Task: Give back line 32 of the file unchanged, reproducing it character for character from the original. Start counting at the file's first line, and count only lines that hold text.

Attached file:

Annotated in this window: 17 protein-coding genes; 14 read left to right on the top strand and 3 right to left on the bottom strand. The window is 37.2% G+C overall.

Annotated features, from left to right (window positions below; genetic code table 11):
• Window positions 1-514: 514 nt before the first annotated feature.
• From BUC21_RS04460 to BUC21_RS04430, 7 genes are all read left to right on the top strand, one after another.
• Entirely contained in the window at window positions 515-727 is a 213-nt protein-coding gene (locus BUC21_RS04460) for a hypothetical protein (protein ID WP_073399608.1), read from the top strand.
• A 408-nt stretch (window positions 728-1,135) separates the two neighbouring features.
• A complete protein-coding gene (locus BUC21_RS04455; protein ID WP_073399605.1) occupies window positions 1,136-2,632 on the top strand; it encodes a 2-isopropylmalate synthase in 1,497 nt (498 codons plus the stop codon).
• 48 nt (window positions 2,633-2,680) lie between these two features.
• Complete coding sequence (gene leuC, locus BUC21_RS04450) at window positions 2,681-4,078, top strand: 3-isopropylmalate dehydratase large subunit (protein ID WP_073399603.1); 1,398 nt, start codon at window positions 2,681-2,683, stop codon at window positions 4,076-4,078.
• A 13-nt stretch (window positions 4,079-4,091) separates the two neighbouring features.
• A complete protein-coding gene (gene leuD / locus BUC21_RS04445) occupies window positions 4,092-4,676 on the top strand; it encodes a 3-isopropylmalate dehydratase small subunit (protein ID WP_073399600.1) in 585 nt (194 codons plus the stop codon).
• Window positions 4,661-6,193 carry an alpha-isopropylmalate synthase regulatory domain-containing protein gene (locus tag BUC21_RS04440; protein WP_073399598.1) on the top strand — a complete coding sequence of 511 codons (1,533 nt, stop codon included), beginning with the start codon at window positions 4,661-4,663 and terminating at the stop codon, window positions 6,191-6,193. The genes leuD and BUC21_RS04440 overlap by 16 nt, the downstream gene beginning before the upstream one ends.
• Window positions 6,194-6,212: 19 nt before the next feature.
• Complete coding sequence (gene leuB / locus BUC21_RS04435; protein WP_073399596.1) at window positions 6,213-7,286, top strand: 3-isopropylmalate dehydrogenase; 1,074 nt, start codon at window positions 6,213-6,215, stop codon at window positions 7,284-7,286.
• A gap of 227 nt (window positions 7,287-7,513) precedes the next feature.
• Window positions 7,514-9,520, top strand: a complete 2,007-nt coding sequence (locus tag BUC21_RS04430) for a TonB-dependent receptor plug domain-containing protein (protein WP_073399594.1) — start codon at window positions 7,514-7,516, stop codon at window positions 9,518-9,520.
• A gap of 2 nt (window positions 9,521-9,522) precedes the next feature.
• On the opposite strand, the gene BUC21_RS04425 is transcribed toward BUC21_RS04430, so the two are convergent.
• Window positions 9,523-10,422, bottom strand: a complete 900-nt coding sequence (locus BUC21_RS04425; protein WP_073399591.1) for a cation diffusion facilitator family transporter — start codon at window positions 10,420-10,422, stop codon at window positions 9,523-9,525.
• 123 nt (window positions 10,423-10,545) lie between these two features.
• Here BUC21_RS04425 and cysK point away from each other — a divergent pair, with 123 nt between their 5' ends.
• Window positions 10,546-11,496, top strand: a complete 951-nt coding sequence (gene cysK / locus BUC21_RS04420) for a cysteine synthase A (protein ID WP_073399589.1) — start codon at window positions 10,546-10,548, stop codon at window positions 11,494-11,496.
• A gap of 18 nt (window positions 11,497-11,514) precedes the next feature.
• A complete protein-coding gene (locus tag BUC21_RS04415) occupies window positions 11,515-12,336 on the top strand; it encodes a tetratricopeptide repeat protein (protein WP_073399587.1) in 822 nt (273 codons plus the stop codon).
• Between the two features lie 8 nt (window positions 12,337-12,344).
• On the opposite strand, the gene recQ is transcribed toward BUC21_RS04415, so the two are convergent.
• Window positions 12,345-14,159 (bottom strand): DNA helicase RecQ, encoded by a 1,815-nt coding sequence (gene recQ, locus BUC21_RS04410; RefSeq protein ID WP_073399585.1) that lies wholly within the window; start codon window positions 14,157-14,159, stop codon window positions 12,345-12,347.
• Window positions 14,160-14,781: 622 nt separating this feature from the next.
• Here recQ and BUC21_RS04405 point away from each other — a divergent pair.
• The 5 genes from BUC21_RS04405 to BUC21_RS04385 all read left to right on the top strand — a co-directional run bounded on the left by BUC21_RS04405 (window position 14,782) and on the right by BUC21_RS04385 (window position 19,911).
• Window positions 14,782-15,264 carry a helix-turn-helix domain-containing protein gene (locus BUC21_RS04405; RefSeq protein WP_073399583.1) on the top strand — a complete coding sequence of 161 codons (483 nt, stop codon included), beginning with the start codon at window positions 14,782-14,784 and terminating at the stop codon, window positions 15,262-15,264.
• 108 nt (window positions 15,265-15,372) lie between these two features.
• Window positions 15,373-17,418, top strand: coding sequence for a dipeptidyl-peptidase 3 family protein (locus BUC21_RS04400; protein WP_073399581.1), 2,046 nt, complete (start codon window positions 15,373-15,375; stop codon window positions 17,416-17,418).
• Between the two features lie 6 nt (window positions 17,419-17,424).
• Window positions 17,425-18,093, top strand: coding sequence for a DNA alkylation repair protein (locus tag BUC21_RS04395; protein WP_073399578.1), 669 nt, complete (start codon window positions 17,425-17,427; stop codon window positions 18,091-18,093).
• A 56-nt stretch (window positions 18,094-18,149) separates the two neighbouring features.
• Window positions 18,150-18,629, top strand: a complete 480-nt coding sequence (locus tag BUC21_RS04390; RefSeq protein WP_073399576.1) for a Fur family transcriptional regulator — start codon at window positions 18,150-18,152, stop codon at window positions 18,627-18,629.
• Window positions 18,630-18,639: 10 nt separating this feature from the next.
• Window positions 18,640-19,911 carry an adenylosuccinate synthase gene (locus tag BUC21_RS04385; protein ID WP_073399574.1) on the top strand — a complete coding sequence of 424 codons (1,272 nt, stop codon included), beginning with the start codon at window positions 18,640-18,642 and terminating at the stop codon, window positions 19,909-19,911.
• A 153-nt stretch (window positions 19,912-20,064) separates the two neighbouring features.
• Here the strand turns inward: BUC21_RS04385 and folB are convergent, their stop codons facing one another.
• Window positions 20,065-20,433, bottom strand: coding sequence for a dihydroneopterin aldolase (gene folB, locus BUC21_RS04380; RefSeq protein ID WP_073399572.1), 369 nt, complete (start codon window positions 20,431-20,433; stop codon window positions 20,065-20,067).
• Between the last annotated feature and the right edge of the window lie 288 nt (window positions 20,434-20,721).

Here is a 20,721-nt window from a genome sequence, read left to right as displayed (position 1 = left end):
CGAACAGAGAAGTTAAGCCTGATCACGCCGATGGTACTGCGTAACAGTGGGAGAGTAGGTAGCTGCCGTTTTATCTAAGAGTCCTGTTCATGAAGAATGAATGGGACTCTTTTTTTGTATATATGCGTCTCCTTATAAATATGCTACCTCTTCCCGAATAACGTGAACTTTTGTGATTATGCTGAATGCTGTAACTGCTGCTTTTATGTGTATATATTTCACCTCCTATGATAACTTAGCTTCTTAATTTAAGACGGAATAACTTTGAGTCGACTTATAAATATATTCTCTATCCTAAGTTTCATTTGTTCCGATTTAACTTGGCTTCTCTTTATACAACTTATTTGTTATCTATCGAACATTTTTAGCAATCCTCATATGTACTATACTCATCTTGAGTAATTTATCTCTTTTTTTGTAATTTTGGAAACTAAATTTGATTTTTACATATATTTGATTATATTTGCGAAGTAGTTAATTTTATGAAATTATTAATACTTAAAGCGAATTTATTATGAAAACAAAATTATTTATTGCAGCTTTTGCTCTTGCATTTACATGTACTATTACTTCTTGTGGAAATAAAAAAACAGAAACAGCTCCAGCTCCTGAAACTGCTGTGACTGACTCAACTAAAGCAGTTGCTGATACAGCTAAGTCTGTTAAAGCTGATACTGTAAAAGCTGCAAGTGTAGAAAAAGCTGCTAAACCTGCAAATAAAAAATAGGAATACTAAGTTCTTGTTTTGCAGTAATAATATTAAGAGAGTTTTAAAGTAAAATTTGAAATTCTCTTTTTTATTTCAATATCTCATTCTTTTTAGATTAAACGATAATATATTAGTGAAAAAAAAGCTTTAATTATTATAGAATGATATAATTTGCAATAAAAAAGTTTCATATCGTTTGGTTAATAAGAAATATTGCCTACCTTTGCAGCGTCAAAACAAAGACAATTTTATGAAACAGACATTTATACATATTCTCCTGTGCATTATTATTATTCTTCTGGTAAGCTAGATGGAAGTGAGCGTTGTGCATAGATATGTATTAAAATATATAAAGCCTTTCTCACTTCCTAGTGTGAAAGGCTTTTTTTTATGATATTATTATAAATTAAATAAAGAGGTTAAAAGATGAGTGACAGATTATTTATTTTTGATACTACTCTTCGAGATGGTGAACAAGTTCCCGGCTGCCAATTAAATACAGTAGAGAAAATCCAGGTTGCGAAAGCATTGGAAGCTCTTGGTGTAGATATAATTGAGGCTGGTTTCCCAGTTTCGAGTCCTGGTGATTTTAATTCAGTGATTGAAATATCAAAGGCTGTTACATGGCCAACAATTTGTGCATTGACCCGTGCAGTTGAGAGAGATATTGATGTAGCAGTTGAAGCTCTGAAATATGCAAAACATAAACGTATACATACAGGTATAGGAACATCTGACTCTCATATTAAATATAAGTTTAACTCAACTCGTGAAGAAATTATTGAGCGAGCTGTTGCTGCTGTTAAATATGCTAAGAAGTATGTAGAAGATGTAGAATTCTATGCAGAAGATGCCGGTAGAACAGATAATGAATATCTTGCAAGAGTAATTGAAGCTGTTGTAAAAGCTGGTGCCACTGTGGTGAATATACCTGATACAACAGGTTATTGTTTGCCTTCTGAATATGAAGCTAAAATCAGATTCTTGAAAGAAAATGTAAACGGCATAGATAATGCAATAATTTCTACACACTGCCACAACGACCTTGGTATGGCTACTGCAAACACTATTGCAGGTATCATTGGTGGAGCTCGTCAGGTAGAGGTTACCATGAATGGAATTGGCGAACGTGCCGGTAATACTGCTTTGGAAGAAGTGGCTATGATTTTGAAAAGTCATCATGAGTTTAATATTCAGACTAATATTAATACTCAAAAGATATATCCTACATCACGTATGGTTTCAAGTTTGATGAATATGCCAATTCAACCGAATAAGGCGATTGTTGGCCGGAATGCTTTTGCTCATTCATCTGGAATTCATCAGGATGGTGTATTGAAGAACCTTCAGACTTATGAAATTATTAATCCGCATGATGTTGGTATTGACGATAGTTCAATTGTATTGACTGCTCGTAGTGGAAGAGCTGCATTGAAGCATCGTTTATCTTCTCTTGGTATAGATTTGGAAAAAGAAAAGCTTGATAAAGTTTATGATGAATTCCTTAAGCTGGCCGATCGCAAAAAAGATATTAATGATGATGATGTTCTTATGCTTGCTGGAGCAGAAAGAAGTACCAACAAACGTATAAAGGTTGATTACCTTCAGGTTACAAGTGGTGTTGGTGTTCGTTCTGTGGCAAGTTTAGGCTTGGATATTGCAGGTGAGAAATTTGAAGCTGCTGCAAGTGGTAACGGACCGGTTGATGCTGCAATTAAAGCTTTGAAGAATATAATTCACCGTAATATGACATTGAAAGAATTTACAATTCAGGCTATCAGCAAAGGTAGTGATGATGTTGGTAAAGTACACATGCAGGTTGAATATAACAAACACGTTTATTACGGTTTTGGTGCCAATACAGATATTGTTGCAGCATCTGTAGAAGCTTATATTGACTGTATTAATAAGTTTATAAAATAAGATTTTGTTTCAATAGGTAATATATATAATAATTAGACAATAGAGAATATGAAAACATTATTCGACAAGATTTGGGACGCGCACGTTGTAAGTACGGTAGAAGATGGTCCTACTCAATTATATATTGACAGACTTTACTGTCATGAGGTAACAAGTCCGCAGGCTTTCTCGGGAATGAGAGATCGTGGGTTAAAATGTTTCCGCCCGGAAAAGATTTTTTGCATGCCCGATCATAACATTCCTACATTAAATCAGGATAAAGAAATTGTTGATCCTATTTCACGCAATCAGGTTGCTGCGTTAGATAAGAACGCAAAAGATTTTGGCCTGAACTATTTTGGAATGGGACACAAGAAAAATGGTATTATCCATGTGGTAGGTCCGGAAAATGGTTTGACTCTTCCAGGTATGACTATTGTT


• 108 nt (window positions 15,265-15,372) lie between these two features.